Atlantic-dip: excessive gestational weight gain and pregnancy outcomes in women with gestational or pregestational diabetes mellitus
Egan, Aoife M.
Dennedy, Michael C.
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Egan, Aoife M. Dennedy, Michael C.; Al-Ramli, Wisam; Heerey, Adrienne; Avalos, Gloria; Dunne, Fidelma (2014). Atlantic-dip: excessive gestational weight gain and pregnancy outcomes in women with gestational or pregestational diabetes mellitus. The Journal of Clinical Endocrinology & Metabolism 99 (1), 212-219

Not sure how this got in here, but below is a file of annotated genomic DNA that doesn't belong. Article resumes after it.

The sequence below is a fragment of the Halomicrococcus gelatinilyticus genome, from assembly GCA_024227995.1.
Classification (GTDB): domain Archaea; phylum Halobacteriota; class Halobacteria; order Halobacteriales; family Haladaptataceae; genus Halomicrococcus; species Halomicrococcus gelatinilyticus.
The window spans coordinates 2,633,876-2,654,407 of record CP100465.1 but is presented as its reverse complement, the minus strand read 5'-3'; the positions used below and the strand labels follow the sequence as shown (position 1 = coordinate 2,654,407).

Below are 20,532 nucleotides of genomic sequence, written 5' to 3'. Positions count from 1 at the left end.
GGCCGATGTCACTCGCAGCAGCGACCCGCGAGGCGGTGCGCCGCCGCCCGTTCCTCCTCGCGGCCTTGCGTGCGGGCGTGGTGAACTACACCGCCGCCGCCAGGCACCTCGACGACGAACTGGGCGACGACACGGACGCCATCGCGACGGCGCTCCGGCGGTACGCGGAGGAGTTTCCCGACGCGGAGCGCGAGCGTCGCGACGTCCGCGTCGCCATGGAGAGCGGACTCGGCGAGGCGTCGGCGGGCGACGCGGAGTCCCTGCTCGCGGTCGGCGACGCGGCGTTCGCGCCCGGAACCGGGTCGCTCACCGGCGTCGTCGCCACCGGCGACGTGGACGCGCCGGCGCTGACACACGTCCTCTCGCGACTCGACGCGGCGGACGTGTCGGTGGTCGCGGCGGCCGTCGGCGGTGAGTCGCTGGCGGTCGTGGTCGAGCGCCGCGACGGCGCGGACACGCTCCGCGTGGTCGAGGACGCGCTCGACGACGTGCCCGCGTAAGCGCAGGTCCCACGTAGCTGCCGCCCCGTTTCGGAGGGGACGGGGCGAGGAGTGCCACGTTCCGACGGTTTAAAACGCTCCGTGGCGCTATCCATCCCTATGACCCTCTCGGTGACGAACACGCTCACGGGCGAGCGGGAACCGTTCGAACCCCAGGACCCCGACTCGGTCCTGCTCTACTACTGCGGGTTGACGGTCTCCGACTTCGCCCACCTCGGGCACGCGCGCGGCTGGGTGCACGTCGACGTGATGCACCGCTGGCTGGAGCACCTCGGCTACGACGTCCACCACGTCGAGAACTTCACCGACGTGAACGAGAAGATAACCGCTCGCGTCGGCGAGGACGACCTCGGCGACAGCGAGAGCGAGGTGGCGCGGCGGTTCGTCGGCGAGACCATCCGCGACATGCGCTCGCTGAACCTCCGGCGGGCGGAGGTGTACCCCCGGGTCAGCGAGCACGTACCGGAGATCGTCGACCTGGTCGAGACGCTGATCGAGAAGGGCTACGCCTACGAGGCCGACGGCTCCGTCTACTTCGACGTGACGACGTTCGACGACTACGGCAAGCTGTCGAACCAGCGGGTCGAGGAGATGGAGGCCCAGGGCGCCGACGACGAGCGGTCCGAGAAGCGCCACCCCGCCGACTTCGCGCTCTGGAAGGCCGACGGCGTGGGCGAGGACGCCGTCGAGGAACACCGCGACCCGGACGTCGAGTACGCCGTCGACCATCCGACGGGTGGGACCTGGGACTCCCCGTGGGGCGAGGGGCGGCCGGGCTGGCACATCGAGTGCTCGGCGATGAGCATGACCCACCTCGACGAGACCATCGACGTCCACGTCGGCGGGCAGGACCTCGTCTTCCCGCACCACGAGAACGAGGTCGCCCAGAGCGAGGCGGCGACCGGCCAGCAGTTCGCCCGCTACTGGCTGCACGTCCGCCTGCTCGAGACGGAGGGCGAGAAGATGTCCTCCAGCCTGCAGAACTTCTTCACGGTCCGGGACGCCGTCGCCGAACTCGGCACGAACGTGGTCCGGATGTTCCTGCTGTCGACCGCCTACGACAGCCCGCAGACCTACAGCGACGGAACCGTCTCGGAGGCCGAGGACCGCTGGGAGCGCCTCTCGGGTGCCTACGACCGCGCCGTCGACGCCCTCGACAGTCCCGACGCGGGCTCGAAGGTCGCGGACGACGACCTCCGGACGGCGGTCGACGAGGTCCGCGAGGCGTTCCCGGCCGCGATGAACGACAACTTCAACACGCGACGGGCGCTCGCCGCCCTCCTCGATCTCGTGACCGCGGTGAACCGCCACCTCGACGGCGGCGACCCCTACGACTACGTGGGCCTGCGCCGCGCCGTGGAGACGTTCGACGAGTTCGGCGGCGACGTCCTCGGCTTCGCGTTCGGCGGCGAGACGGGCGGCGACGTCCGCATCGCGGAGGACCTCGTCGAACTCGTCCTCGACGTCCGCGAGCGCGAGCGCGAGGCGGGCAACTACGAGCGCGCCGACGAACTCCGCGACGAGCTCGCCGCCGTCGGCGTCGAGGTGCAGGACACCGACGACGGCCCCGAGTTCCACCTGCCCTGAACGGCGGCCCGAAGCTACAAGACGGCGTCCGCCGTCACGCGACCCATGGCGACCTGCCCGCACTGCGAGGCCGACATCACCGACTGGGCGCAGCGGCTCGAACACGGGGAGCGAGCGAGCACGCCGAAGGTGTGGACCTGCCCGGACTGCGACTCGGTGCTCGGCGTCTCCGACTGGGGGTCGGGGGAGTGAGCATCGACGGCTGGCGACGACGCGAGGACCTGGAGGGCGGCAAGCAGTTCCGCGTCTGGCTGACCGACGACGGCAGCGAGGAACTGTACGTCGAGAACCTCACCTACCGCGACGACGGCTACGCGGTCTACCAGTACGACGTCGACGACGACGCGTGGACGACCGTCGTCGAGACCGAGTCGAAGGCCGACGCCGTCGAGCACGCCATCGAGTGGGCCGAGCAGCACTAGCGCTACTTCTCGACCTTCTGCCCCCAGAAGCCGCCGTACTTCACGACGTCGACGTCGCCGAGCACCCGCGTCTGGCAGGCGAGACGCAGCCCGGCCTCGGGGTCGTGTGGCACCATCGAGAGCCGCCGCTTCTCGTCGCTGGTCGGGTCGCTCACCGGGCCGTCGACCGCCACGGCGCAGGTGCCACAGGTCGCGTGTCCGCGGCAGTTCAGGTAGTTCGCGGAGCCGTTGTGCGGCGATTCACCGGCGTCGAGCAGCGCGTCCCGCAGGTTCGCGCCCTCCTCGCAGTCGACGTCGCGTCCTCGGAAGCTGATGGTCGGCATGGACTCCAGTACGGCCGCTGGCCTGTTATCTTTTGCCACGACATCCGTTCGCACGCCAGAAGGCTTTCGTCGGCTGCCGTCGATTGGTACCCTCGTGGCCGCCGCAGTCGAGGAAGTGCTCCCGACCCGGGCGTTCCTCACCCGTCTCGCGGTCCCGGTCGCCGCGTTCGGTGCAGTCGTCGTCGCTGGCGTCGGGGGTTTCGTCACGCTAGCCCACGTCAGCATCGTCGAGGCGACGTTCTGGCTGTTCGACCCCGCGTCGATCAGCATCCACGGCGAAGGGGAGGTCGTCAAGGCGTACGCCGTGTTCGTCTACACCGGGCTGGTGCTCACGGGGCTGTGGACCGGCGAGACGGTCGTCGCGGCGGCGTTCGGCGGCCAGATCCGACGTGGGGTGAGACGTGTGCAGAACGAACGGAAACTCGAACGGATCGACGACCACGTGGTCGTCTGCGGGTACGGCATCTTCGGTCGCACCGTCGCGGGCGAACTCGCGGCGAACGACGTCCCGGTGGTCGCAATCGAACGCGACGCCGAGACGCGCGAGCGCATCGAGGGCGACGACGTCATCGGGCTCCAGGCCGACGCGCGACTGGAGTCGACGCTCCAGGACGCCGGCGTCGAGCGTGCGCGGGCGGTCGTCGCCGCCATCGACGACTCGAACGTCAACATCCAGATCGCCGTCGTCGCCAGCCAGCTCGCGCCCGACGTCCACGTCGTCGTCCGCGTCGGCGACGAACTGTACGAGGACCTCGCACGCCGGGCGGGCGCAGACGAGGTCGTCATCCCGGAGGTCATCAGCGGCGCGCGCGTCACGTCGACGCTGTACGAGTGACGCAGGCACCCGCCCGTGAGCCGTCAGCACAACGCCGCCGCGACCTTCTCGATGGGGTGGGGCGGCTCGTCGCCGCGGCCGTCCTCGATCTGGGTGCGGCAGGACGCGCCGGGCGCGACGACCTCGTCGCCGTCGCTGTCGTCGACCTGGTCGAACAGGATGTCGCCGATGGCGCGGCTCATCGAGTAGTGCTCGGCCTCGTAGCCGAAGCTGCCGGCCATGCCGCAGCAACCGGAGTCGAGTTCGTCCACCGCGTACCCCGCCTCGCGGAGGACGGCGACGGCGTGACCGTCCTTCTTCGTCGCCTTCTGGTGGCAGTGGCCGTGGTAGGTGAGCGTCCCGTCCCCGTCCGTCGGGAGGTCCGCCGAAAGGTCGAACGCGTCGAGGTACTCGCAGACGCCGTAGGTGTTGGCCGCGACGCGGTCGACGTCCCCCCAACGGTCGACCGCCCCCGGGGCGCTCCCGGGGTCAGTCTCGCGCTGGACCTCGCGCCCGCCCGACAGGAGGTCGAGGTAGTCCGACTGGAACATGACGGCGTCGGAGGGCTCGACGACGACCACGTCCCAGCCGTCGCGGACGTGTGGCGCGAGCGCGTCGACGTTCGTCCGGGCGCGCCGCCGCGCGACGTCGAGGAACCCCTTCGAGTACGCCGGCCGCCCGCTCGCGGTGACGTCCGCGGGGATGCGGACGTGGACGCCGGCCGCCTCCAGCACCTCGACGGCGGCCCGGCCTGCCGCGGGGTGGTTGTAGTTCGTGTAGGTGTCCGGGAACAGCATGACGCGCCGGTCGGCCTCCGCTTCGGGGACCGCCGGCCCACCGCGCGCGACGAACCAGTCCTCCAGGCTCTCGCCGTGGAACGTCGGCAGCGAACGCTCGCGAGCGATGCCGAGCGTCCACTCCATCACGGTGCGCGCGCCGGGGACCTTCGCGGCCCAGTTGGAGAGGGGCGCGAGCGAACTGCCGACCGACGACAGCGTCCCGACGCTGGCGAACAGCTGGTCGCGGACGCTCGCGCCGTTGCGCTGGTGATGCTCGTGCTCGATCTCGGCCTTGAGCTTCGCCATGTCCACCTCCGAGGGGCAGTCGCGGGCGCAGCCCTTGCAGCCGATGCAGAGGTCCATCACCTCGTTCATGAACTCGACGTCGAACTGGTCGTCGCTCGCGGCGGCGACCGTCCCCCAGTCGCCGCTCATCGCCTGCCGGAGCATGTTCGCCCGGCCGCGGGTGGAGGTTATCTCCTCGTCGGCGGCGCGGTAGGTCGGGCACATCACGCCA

Context: Women who have diabetes mellitus during pregnancy are at higher risk of adverse outcomes. Excessive gestational weight gain (GWG) is also emerging as a risk factor for maternofetal complications, and in 2009, the Institute of Medicine published recommendations for appropriate GWG. It is unclear whether excessive GWG confers additional risk to women with diabetes in pregnancy and whether Institute of Medicine recommendations are applicable to this population. Objective: The objective of this study was to examine whether excessive GWG in pregnancies complicated by diabetes mellitus is associated with higher adverse obstetric outcomes. Design: This was an observational study. Setting: The study was conducted at five antenatal centers along the Irish Atlantic seaboard. Participants: 802 women with diabetes in pregnancy participated in the study. Main Outcome Measure: Maternal outcomes examined included preeclampsia, gestational hypertension, and cesarean delivery. Fetal outcomes included large for gestational age (LGA), macrosomia, and small for gestational age. Results: Excessive GWG was noted in 59% of women. In all women, excessive GWG resulted in higher odds for LGA [adjusted odds ratio (aOR) 2.01, 95% confidence intervals 1.24-3.25 in GDM; aOR 3.97, CI 1.85-8.53 in pregestational diabetes mellitus (PGDM)] and macrosomia (aOR 2.17, CI 1.32-3.55 in GDM; aOR 3.58, CI 1.77-7.24 in PGDM). Excessive GWG was also associated with an increased odds for gestational hypertension (aOR 1.72, CI 1.04-2.85) in women with GDM, and treatment with insulin further increased the odds for LGA (aOR 2.80, CI 1.23-6.38) and macrosomia (aOR 5.63, CI 2.16-14.69) in this group. Conclusion: We show that in the already high-risk settings of both GDM and PGDM, excessive GWG confers an additive risk for LGA birth weight, macrosomia, and gestational hypertension.